Going to the Sources: A Guide to Historical Research and Writing, 5th Edition
February 2013, ©2013, Wiley-Blackwell
The updated fifth edition of Going to the Sources presents a practical guide to historical research and writing for all students of history.
- Focuses on the basics of historians’ craft, introducing students to concepts including refining a topic, selecting sources, and engaging critically with their reading
- Appendices illustrate style for footnotes, endnotes, and bibliographical entries, as well as a list of commonly used abbreviations
- Features a new chapter on the use of non-textual sources for historians, including a case study discussion of the historical importance of D. W. Griffith’s film The Birth of a Nation
- Addresses how to bring the critical assessment skills of reading to bear on film and other non-textual sources
- Includes a student-written historiographical essay, with marginal notes for instruction
Preface to the Fifth Edition xi
Chapter 1 The Ever-Changing Shape and Texture of the Past 1
Static and Dynamic Concepts of History 1
Revising Our View of the Past 3
New Forms of Historical Consciousness 5
Toward a “People’s History” 6
Minorities and Women Enter History 8
The Annales School and Cliometrics 10
Psychology and History 13
Microhistory and Macrohistory 14
A Multitude of Avenues to the Past 17
Chapter 2 The Nature and Variety of Historical Sources 19
Primary Sources 20
Manuscript sources 20
Published sources 21
Secondary Works 24
Dissertations and conference papers 30
Chapter 3 Finding Your Sources: The Online Library Catalog and Beyond 34
The Online Library Catalog 36
Subject Headings, Keywords, and Title Words 37
Creating and Using a Research Bibliography 41
Published Bibliographies 44
Printed and Electronic Indexes and Abstracts 46
Finding Scholarly Essays 51
Other Important Databases 53
Historical Research on the Internet 55
Finding Useful Reference Materials 56
Chapter 4 Getting the Most Out of History Books: Critical Reading and Assessment 59
The Need for More Effective Reading 59
Finding out about Authors 61
Comparing Similar Works of History 63
Reviewing a History Book 72
Chapter 5 Beyond Textual Sources: Historians’ Use of Other Media 74
Words, Images, and the Historical Imagination 74
The Birth of a Nation: Entertainment, Propaganda, and Critical Response 76
Reading, Viewing, Reflecting: A Case Study 84
The Evolving Integration of Text and Image 87
Chapter 6 Exploring Changing Interpretations: The Historiographic Essay 89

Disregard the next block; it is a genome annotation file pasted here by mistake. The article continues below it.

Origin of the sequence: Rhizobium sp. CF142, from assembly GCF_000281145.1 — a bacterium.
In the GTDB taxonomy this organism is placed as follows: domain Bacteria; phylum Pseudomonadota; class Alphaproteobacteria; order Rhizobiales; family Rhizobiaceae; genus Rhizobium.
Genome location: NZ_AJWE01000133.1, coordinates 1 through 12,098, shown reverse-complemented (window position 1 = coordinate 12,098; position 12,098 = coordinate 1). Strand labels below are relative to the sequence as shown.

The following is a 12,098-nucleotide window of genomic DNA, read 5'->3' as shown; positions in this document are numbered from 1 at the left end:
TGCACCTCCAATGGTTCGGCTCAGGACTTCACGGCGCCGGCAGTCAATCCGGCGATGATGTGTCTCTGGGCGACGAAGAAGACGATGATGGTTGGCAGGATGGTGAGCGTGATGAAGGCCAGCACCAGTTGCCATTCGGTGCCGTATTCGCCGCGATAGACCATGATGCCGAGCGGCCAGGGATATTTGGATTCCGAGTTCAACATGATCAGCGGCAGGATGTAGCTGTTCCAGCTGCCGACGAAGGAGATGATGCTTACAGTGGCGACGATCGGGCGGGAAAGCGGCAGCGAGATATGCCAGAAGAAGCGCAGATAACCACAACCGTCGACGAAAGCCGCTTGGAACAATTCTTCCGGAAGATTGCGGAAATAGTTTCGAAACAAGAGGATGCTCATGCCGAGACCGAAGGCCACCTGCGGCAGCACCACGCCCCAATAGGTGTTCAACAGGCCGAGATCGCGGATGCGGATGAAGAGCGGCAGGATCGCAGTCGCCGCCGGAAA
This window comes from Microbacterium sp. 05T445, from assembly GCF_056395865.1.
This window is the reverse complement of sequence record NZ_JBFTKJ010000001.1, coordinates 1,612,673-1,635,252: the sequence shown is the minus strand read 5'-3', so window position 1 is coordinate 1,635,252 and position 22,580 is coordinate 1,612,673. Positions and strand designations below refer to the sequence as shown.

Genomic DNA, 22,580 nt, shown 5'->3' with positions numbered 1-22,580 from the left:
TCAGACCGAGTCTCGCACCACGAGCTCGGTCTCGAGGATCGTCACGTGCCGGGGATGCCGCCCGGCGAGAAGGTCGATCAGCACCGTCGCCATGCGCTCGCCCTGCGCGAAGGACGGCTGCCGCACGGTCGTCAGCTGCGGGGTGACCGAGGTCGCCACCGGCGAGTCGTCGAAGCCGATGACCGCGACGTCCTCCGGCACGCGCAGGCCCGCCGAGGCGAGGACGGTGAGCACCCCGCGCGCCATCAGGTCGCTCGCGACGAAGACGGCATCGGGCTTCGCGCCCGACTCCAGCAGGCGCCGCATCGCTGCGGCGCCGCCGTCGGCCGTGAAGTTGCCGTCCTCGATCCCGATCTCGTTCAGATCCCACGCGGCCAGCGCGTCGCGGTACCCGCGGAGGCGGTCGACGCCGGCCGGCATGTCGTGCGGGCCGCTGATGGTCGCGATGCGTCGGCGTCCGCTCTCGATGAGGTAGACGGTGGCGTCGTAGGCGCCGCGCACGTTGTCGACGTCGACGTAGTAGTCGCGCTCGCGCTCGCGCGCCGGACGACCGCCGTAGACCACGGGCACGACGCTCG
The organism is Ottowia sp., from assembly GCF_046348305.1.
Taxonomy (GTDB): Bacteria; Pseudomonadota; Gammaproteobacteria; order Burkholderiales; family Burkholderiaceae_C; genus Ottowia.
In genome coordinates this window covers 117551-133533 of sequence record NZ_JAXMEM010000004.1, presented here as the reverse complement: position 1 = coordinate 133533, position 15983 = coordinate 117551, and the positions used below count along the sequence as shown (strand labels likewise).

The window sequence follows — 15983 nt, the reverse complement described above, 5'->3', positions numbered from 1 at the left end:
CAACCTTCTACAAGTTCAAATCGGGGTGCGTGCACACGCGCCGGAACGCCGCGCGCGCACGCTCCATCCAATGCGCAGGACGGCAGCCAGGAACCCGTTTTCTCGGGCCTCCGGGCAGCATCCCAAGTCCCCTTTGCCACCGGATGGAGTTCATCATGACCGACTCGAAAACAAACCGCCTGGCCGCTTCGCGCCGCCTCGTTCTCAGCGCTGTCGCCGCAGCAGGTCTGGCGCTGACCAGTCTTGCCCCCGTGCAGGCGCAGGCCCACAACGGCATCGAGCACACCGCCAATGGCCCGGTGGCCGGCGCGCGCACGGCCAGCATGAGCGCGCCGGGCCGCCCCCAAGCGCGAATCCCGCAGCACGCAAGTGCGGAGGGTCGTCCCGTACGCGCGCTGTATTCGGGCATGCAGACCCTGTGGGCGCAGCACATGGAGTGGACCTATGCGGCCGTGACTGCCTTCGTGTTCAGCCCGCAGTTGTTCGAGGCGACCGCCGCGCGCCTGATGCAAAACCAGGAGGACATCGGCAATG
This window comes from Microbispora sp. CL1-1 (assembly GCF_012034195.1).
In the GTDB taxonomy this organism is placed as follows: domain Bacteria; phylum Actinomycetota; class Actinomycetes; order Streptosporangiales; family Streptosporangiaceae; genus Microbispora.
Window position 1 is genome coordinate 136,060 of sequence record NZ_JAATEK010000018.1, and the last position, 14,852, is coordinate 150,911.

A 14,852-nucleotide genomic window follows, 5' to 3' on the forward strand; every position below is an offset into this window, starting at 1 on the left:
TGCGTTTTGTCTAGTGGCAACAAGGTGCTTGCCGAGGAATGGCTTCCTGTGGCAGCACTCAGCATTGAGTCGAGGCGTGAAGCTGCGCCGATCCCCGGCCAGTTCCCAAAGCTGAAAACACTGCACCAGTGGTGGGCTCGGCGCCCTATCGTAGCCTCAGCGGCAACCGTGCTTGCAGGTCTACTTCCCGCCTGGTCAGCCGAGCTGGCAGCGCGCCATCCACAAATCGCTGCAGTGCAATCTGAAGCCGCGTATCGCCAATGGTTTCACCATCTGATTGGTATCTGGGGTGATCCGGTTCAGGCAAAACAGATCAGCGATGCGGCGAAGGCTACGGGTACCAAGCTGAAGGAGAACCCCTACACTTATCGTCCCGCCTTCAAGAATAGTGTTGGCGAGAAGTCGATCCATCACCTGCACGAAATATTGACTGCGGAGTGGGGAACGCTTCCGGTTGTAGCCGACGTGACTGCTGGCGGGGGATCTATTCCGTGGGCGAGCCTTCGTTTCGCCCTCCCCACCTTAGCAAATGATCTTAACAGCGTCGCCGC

Selecting and Refining a Topic 90
Research for a Historiographic Essay: A Case Study 91
Writing the Historiographic Essay 95
Alternative Approaches 110
Chapter 7 Engaging with Primary Sources: The Research Paper 112
Searching for a Viable Topic 113
Finding Primary Sources 114
Approaching Your Reading 116
The Outline and Structure of Your Paper 121
Some Elements of Effective Writing 123
An Open Mind and Intellectual Honesty 126
Editing and Revising 132
One Final Look 134
Chapter 8 Conclusion: The Open-Ended Nature of History 136
Appendix A: Published Bibliographies 140
Appendix B: Major Databases for Bibliographic Searching 142
Appendix C: Footnote/Endnote Formatting 143
Book by a single author 144
Book by two authors 144
Book by three authors 144
Book by four or more authors 144
Book with author(s) as editor(s) 145
Articles and Essays (Chapters) 145
Journal article 145
Magazine article 145
Newspaper article 146
Encyclopedia article 146
Essay (chapter) 146
Book review 146
Other Types of Sources 146
Government document 147
Footnote Reference to a Previously Cited Work 147
Appendix D: Bibliography Formatting 149
Essay (chapter) 149
Sample bibliography 150
Appendix E: Commonly Used Abbreviations 152
Suggestions for Further Reading 154
Anthony Brundage is Professor Emeritus of History at California State Polytechnic University, Pomona. His publications include The Great Tradition: Constitutional History and National Identity in Britain and the United States, 1870-1960 (2007).
"This book would be very useful for students at all levels of historical study from year 12 upwards. As well as practical strategies for approaching historical and research methods, it also provides an interesting insight into what history is, and how the study of history is always evolving. I would consider it an essential addition to humanities collections." (Reference Reviews, 1 March 2014)
“This manual provides excellent assistance for beginners and more advanced students engaged in the research and writing process in history. Summing Up: Highly recommended. Lower-level undergraduates and above; general readers.” (Choice, 1 October 2013)
A clear, concise, and practical guide, introducing students to historical thinking and viable sources and helping them research and write—an excellent resource for majors and non-major alike.
--Nancy LoPatin-Lummis, University of Wisconsin-Stevens Point
Anthony Brundage’s Going to the Sources is the best concise treatment of historical methodology I have seen, and I use it in the classroom with great effect. Well-chosen case studies, useful practical tips, and helpful writing samples guide the reader step by step toward a mastering of historical and historiographical research and writing
--Zuoyue Wang, History Department, California State Polytechnic University, Pomona
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